Letter to the Hon. Horacio Muratori, President, International Basketball Federation - End Discriminatory Policies Against Sikh Players


Dear President Muratori,

Nearly two years ago the International Basketball Federation (FIBA), after preventing observant Sikhs from participating in international games, announced that it would review its policies and after the 2016 Olympics make a decision on whether observant Sikh basketball players may participate in future FIBA games. In explaining its ban of observant Sikhs, FIBA said the wearing of a small turban violated Article 4.4.2 of FIBA's official rules, which states that "Players shall not wear equipment (objects) that may cause injury to other players."

Now, as we are days or weeks away from FIBA's timeline for a final decision, we reiterate strong Congressional support for a decisive change in FIBA policies.

Sikhs participate in a wide variety of sports around the globe, and there has never been a single instance of someone being harmed or injured by a turban, or of a turban interfering with the sport. Already, at both the amateur and professional levels, Sikhs have played sports without a problem. This includes Sikh American Dipanjot Singh, who played Division I basketball at the University of Illinois at Chicago in the National Collegiate Athletic Association (NCAA) before going on to play semi-professional basketball in several leagues. It also includes Darsh Preet Singh, who played at the NCAA level at Trinity University in Texas. Both were beloved by teammates and excelled in their roles. Darsh's jersey has been at the Smithsonian Museum in Washington, DC to help recognize him as the first-ever Sikh-American to play in the NCAA.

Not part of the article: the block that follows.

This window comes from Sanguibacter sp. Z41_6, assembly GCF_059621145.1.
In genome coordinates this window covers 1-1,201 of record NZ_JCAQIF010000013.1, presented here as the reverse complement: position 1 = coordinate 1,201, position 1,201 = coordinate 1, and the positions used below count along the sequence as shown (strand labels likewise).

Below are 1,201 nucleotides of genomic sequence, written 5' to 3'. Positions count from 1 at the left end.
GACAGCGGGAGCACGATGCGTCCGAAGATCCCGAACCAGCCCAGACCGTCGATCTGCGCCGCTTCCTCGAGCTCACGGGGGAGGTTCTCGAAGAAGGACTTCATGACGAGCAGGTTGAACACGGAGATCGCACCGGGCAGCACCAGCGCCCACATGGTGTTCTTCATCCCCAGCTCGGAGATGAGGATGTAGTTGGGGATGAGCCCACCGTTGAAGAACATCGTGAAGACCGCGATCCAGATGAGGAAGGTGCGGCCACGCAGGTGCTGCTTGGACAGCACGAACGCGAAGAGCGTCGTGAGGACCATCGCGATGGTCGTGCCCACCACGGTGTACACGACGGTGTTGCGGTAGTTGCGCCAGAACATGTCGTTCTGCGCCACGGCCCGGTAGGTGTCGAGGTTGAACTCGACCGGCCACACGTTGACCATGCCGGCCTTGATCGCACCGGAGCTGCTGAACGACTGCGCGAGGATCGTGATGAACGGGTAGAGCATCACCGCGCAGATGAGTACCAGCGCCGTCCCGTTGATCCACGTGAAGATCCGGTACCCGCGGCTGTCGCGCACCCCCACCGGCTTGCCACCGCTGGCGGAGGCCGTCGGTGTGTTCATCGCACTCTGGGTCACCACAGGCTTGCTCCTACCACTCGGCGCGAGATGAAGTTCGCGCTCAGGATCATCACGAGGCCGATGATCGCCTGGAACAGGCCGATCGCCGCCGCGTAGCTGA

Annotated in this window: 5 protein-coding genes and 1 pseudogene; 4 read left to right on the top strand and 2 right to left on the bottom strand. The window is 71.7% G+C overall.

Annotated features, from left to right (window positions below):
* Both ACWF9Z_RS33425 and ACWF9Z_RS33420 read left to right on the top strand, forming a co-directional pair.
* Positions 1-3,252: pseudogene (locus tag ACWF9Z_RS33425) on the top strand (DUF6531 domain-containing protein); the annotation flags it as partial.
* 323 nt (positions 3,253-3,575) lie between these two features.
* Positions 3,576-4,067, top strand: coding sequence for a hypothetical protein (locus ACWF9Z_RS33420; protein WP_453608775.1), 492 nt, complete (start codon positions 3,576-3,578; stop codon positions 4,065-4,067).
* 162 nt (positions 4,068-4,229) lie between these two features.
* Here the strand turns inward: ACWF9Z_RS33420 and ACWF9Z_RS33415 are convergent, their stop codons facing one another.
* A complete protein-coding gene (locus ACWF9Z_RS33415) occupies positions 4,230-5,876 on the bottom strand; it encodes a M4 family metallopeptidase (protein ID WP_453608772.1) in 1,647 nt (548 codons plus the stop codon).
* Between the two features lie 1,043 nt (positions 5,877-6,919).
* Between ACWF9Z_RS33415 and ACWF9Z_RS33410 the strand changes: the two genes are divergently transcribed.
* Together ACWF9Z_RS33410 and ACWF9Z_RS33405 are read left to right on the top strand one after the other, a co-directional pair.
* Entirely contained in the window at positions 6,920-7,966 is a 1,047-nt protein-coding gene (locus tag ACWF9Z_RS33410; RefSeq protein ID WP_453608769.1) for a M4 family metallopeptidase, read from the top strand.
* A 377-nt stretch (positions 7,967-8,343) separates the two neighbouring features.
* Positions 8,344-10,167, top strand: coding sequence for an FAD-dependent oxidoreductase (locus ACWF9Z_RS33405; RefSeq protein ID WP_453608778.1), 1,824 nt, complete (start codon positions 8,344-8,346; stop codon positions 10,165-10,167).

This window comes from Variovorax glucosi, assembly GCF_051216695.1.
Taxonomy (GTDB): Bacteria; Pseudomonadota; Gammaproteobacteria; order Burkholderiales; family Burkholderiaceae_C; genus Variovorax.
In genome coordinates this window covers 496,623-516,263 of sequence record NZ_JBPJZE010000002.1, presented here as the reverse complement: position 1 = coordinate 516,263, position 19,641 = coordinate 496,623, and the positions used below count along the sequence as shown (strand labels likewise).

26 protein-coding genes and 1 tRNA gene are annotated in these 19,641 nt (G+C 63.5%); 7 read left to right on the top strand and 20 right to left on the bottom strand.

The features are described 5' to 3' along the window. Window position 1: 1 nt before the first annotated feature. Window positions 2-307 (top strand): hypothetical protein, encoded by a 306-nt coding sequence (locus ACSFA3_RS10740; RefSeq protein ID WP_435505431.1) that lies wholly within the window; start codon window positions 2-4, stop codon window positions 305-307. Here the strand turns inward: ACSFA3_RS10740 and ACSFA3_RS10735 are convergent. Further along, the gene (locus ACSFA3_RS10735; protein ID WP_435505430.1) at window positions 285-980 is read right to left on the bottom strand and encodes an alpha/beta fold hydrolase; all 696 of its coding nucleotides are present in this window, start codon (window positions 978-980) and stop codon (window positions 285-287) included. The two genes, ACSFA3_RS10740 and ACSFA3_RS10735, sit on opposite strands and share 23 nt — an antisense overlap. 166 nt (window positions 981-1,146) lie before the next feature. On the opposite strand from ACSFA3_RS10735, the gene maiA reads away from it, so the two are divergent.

Observant Sikhs excel at more than basketball. In fact, the Federation Internationale de Football Association (FIFA) already changed its policies to ensure that Sikhs and other religious minorities are not subjected to discrimination. Sikh FIFA players wear turbans while playing in international soccer events.

Given this information, it is long past time that FIBA ends discrimination against observant Sikhs and allows them to participate; such a change could also expand opportunities for players of other faiths, such as observant Muslims. Basketball has rapidly become a global sport popular not only in the United States but in countries like India where many Sikhs proudly participate. There is no justification for continuing the ban, and we strongly appeal to you to quickly announce that observant Sikhs and others may participate in all FIBA games without being forced to remove their articles of faith.